"Somewhere in the vaults of the bank of Cox and Co., at Charing Cross, there is a travel-worn and battered tin dispatch-box with my name, John H. Watson, M.D., painted upon the lid. It is crammed with papers, nearly all of which are records of cases to illustrate the curious problems which Mr. Sherlock Holmes has at various times to examine."

Thursday, January 15, 2015

The West End Horror (1976)

Nicholas Meyer's follow-up to his best-selling first Holmes novel, The Seven-Per-Cent Solution.

March, 1895. London. A month of singular occurrences in the West End. First there was the bizarre murder of theatre critic Jonathan McCarthy; the police were baffled. Then came the lawsuit against the Marquess of Queenbury for libel; the public was scandalized. And what of the ingenue at the Savoy, discovered with her throat slashed? Or the police surgeon who disappeared talking with him two corpses from the mortuary?
Some of the theatre district's most fashionable and creative luminaries (as well as a number of more marginal participants) were involved or affected by these events: a penniless stage critic and writer named Bernard Shaw; Ellen Terry, the gifted actress and loveliest woman in London; Gilbert and Sullivan; a suspicious box office clerk named Bram Stoker; and aging matinee idol, Henry Irving; an unscrupulous publisher calling himself Frank Harris; and a controversial wit by the name of Oscar Wilde.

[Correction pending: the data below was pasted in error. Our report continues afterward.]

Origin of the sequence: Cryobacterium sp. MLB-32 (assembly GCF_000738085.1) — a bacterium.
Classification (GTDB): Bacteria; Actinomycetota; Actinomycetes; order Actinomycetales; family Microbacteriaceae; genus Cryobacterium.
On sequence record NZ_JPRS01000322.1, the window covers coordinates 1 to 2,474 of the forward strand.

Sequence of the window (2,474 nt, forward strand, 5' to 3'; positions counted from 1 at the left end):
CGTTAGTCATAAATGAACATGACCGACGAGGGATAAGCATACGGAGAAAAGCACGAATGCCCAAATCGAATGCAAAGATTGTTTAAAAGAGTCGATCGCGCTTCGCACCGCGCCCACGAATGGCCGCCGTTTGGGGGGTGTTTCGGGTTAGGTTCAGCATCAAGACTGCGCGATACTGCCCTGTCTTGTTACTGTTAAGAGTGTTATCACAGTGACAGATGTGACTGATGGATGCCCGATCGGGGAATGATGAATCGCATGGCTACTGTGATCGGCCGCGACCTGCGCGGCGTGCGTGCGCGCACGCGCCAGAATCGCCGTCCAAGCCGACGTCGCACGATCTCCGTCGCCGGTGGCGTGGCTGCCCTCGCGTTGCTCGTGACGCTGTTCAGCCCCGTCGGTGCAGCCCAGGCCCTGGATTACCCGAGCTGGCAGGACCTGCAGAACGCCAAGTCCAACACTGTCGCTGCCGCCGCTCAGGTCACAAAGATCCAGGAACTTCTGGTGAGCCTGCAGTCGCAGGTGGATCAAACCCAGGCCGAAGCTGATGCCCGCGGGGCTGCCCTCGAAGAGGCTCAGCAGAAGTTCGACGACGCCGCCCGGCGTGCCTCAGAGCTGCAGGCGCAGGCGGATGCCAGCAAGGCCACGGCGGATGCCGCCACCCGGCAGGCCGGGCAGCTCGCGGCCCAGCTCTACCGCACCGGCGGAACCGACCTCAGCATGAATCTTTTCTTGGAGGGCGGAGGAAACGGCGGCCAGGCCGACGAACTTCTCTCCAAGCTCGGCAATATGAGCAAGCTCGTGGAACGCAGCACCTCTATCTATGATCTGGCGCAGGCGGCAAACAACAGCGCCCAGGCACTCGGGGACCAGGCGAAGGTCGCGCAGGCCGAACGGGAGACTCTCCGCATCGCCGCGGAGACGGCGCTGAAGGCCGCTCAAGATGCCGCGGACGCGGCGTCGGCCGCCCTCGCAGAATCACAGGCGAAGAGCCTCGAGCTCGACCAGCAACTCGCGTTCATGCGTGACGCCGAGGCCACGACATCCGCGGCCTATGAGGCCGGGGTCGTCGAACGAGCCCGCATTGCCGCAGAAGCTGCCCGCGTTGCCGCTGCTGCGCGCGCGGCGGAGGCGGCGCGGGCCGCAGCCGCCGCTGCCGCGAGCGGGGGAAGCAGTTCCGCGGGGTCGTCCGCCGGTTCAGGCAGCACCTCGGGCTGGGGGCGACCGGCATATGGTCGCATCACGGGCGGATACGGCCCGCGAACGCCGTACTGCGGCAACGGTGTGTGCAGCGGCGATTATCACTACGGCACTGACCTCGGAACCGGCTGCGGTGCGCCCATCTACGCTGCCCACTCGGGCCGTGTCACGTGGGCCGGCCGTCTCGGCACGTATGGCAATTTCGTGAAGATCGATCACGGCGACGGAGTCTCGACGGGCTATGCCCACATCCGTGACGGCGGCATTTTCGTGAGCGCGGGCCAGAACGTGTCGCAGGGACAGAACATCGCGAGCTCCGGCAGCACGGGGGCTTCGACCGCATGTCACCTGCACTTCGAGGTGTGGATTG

Scotland Yard is mystified by what appear to be unrelated cases, but to Holmes the matter is elementary: a maniac is on the loose.

Title: The West End Horror
Author: Nicholas Meyer
Year: 1976
Publisher: E.P. Dutton & Co.
Purchase: Amazon.

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